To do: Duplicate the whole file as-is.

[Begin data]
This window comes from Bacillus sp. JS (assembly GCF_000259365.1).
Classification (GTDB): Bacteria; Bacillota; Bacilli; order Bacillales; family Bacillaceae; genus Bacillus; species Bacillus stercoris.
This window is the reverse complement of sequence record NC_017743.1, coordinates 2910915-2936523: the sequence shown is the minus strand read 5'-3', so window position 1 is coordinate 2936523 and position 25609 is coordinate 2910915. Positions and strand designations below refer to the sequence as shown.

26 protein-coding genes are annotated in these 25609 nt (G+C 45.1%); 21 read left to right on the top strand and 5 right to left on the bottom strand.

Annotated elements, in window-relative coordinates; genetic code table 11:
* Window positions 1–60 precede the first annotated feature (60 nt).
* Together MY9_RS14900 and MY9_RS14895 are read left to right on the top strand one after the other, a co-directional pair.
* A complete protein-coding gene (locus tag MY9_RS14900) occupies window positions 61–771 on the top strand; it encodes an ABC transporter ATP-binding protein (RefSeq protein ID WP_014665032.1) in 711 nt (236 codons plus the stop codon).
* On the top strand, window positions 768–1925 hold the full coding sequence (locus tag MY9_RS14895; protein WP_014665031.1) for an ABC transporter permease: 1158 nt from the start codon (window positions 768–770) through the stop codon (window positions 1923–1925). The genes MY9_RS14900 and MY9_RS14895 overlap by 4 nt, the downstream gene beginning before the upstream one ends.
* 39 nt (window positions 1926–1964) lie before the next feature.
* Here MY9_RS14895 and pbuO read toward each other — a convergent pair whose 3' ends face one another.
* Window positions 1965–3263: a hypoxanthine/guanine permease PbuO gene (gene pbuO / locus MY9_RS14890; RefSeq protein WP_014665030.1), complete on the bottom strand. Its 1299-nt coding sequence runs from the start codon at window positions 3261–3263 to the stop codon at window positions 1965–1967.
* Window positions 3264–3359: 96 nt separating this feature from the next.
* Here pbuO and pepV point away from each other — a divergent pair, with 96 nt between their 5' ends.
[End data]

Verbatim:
This window comes from Bacillus sp. JS (assembly GCF_000259365.1).
Classification (GTDB): Bacteria; Bacillota; Bacilli; order Bacillales; family Bacillaceae; genus Bacillus; species Bacillus stercoris.
This window is the reverse complement of sequence record NC_017743.1, coordinates 2910915-2936523: the sequence shown is the minus strand read 5'-3', so window position 1 is coordinate 2936523 and position 25609 is coordinate 2910915. Positions and strand designations below refer to the sequence as shown.

26 protein-coding genes are annotated in these 25609 nt (G+C 45.1%); 21 read left to right on the top strand and 5 right to left on the bottom strand.

Annotated elements, in window-relative coordinates; genetic code table 11:
* Window positions 1–60 precede the first annotated feature (60 nt).
* Together MY9_RS14900 and MY9_RS14895 are read left to right on the top strand one after the other, a co-directional pair.
* A complete protein-coding gene (locus tag MY9_RS14900) occupies window positions 61–771 on the top strand; it encodes an ABC transporter ATP-binding protein (RefSeq protein ID WP_014665032.1) in 711 nt (236 codons plus the stop codon).
* On the top strand, window positions 768–1925 hold the full coding sequence (locus tag MY9_RS14895; protein WP_014665031.1) for an ABC transporter permease: 1158 nt from the start codon (window positions 768–770) through the stop codon (window positions 1923–1925). The genes MY9_RS14900 and MY9_RS14895 overlap by 4 nt, the downstream gene beginning before the upstream one ends.
* 39 nt (window positions 1926–1964) lie before the next feature.
* Here MY9_RS14895 and pbuO read toward each other — a convergent pair whose 3' ends face one another.
* Window positions 1965–3263: a hypoxanthine/guanine permease PbuO gene (gene pbuO / locus MY9_RS14890; RefSeq protein WP_014665030.1), complete on the bottom strand. Its 1299-nt coding sequence runs from the start codon at window positions 3261–3263 to the stop codon at window positions 1965–1967.
* Window positions 3264–3359: 96 nt separating this feature from the next.
* Here pbuO and pepV point away from each other — a divergent pair, with 96 nt between their 5' ends.